ringier home icon

What do employers want to see in an architect's resume?

I stumbled on this post on Quora today and thought to share. I have carefully selected the best 3 answers that I believe will help you craft a winning resume or build the kind of portfolio that gets you the job.

Answer One:

Tammy Chambless Tammy Chambless, Principal with GFF Architects
We want to see what you are able to produce, if we hire you.  We want to see a range of skills.  Show us some of your presentation abilities.  Show us some of your design abilities, and show us a knowledge of construction documents and detailing.  We know that if you have little to no experience in the field, most of your work is going to be based on the projects you’ve done in school.  That’s okay.  Just show us what you have.   If you have experience, we’re very interested in seeing the quality of your work.  If you have 5+ years experience, don’t show us work from school, show us actual work product.
Also, just a few more tips:
Spell check your written info.  It’s not a good sign if there are misspellings on your resume or typos in your portfolio.
Don’t show us everything you’ve ever done.  It’s better to show us 4 or 5 really good projects, than to show us 20 with only 4 or 5 that are good.
Rehearse what you will say about each project.  Pick out one or two things to focus on.  You don’t have to over explain things.  We’re really just getting a general impression of you and your work.  Make it a good impression.
It’s okay to send an electronic portfolio, but keep it simple.  Don’t make us watch a 30 minute video, just include images, unless you have an animation of a fly through that is 3 minutes or less.   However, when you come for an interview, have a hard copy that is well printed on quality paper to show off your work to it’s best advantage.   11×17 is a good size, and letter size is a minimum size to use.  Don’t make your portfolio some fancy bound book.  They are hard to keep open to the right page, and sometimes don’t lay flat.  Just a loose leave binder is fine.   We’re not going to give you a job because you have the flashiest portfolio binding, we’re looking at quality of the contents.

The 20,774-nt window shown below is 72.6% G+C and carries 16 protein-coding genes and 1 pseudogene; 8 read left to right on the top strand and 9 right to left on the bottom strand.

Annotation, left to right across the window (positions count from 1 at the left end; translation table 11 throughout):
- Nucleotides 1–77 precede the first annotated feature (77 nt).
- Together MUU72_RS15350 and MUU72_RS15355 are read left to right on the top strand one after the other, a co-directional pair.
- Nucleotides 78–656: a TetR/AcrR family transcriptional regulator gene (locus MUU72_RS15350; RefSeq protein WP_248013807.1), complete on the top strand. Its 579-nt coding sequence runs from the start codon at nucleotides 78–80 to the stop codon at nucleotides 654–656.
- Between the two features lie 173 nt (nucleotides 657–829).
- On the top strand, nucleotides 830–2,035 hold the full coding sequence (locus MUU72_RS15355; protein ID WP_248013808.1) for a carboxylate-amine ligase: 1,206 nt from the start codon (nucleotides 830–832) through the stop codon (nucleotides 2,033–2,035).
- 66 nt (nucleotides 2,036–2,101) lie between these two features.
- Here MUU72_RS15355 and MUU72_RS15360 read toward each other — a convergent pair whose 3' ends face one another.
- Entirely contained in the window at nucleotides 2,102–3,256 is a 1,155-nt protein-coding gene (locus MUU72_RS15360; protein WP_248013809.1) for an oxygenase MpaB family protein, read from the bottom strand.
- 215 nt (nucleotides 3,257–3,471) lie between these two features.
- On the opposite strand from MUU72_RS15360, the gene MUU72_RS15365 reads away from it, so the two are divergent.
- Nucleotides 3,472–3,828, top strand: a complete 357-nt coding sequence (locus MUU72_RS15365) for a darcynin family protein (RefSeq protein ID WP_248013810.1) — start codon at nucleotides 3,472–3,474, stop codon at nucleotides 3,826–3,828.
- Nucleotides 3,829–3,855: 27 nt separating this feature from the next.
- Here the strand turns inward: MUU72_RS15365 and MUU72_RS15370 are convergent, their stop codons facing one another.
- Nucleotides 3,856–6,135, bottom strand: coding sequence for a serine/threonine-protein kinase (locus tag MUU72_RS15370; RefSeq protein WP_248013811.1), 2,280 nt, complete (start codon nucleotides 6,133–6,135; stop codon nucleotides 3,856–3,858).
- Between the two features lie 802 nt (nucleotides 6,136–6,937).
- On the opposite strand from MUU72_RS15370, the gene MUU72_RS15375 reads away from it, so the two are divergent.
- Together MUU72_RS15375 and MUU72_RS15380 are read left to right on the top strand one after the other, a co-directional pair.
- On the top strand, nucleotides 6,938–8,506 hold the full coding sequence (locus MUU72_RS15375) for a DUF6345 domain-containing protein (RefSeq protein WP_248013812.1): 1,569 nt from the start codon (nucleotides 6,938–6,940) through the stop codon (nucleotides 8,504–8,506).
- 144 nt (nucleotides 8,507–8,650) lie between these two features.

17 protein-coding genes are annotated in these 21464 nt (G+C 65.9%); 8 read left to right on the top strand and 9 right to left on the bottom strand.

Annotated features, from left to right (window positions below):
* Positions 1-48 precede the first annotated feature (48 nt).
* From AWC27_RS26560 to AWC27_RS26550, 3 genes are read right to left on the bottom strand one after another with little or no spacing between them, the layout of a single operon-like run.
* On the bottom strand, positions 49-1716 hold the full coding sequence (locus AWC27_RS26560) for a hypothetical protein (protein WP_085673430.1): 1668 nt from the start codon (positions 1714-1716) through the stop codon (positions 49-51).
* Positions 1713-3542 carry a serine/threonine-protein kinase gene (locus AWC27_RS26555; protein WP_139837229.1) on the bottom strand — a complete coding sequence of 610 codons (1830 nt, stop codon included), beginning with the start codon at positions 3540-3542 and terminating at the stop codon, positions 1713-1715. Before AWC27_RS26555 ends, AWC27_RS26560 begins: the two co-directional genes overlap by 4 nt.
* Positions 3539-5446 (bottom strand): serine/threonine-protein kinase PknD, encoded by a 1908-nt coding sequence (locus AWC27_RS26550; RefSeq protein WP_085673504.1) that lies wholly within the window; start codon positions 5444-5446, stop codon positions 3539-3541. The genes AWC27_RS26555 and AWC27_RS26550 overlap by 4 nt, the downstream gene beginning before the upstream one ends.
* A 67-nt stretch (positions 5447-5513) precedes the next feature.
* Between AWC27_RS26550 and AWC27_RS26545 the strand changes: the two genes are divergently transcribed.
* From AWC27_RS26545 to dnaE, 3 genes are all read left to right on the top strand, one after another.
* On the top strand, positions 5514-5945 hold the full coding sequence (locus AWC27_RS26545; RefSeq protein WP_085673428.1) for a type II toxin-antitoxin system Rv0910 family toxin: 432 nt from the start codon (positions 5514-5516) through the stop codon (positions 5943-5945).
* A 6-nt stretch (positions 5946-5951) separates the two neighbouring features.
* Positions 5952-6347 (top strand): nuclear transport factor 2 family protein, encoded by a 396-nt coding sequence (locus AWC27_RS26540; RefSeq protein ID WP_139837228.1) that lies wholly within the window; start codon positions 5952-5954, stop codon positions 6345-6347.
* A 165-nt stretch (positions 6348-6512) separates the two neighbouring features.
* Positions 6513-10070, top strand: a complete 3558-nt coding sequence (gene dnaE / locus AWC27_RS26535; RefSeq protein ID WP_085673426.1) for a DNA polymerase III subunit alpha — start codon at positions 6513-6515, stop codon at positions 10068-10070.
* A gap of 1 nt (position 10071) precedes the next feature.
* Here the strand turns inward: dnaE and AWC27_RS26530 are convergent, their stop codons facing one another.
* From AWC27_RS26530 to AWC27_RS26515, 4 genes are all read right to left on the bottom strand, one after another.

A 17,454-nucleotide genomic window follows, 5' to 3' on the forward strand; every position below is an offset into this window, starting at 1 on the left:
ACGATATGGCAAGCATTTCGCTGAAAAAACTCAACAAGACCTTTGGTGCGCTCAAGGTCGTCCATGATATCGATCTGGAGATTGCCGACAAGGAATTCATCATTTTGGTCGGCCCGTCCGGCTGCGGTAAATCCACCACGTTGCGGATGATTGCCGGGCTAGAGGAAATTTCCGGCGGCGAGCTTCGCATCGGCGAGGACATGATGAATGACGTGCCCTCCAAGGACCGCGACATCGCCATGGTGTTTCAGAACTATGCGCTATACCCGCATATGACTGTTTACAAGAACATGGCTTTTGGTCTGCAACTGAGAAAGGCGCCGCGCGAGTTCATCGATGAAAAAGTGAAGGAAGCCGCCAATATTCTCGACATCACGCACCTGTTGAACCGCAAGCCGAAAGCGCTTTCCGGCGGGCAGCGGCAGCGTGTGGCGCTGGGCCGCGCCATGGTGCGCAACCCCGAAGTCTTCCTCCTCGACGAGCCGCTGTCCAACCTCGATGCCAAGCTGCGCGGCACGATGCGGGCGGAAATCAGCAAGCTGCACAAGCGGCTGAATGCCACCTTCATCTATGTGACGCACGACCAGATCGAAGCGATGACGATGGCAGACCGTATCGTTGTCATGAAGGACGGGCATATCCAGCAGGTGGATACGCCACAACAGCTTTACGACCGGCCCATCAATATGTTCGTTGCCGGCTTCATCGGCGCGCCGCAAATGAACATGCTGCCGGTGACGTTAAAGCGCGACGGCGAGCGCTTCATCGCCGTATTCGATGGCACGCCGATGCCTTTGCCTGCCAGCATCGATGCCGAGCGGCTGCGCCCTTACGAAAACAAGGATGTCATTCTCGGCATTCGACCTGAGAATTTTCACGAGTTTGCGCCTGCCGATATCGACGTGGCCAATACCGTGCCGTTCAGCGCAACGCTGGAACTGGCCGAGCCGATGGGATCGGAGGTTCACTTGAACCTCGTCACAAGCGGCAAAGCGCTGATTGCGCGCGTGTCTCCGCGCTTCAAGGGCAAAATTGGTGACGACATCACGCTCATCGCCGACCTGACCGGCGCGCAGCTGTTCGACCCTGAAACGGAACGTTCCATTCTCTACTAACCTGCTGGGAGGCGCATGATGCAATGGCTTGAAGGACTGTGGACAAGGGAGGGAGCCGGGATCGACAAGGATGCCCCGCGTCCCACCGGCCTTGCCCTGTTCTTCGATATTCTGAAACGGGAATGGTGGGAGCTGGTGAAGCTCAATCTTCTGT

Best of luck in your job search!
Answer Two:
Michael "MD3" Donovan III Michael “MD3” Donovan III, California state licensed Architect practicing since 1998.
Tammy Chambless’ portfolio answer is very spot on and appreciated.
What I would add to her answer, and what I used to get asked was to supply, were samples of the “Design Process” of my projects.  My portfolio would contain lots of nice presentation quality drawings but I would get asked to show how I got to those finished designs and where did my original design inspiration or methodology of the design process take place over time.  Thus I would start including basic design sketches and partially completed ideas done in freehand to compliment my shinny finished renderings.
I would also suggest that you only present the best elements of your work versus all of the drawings of a complete project.  For example, if you designed a crazy cool cross-section in your project but the other elements of your design are basic or simple such as your floor plans and elevations, you should not be forced to show all of these elements of your project that don’t make you stand out.
I am also a big fan of labeling all drawings as I want to better understand what exactly am I looking at and why?  I was always taught that your design portfolio should be able to be handed over to a professional for review without any verbal explanation required.  That being said, I don’t want to read any long amount of text explaining what inspired you to create this design work.  I don’t really care.  I just want to know quickly what level of creativity, completeness, attention to detail, problem solving, etc. that you will be bringing to me as your employer or client.
Answer Three:
Octavian Ungureanu  Octavian Ungureanu, Architect
Yes we want to see skills and relevant skills. We usually look for a person able to:
– 3D model and renderings
– client presentation of conceptual design
– draw plans, sections, facades etc at a technical level
– detail
So if you will keep your CV and your portfolio on this idea it will be great! And as an employer I would like to see into the portfolio one or more of the above skills.
If you just finnished the school it will also be easy to use parts of school projects to show how great you developed your skills.
Think that we, the employers, we look for a new person to provide a certain type of work. If you show by your CV and portfolio that you understand what my concerns are you are on top of the short list!
Image credit: Inhomealarmsystems.tk
Nathan Jeffery
Notification Bell